On the retroactive criticism, the clause has retroactive effect because if it did not, it would have allowed individuals to abuse the loophole between the date of the Fisher judgment and the enactment of the legislation. Again, we do not believe that there will be a significant increase in complexity. The purpose behind the legislation is primarily to ensure that the regime acts as intended.

I will not go into the weeds on HMRC’s determination process—further guidance will be given—but HMRC will review the facts of a case to judge whether someone is directly or indirectly involved in the decision making of a company. It will accept evidence that shows whether someone is involved or not. However, any arrangements that are put in place purely to be used as evidence that an individual is not involved in the decision making of a company will be disregarded and a charge will be levied if the other conditions are met. As I said, HMRC will issue guidance on how it will approach the matter in due course. Decisions will be made based on the facts of each individual case.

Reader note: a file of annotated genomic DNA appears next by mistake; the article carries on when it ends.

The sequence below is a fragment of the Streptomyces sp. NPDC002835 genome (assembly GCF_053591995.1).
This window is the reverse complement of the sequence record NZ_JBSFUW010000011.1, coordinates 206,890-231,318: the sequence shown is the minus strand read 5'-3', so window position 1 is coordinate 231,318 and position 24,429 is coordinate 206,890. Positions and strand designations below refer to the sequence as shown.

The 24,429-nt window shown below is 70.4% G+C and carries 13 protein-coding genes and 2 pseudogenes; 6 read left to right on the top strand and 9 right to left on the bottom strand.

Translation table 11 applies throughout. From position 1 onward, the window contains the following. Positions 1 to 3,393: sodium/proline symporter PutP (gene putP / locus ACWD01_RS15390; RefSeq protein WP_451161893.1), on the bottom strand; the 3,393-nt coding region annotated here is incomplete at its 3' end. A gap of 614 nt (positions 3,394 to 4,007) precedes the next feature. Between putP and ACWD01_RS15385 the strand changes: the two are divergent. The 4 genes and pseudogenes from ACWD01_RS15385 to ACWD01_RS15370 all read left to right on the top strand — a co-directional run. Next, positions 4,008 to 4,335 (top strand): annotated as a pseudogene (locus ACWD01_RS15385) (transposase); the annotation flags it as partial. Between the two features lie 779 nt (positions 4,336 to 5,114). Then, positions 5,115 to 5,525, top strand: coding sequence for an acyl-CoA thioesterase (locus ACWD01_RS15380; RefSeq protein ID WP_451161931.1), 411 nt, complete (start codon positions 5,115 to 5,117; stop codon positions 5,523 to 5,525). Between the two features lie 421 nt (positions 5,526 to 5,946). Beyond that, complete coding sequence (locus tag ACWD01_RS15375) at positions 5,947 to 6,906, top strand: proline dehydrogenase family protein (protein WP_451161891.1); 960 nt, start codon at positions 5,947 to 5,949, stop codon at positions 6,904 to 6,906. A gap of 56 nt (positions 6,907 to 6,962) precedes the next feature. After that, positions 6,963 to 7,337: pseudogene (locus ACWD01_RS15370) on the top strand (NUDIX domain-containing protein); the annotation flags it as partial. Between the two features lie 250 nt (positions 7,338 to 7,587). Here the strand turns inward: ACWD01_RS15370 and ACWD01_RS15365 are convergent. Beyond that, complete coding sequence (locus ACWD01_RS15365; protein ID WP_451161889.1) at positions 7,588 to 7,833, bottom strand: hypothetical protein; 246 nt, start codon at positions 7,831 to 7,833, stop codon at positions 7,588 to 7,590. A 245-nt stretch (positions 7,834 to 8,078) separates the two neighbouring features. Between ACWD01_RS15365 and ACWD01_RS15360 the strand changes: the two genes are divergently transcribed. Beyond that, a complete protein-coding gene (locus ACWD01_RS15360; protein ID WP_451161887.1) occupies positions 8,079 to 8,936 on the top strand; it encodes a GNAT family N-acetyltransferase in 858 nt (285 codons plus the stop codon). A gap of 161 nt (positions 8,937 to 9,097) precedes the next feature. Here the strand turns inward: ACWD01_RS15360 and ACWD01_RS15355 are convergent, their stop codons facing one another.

I hope that I have given the hon. Member for Hampstead and Kilburn some assurance. We appreciate the concerns that have raised by key stakeholders, and further information and guidance will be forthcoming.

Question put and agreed to.

Clause 22 accordingly ordered to stand part of the Bill.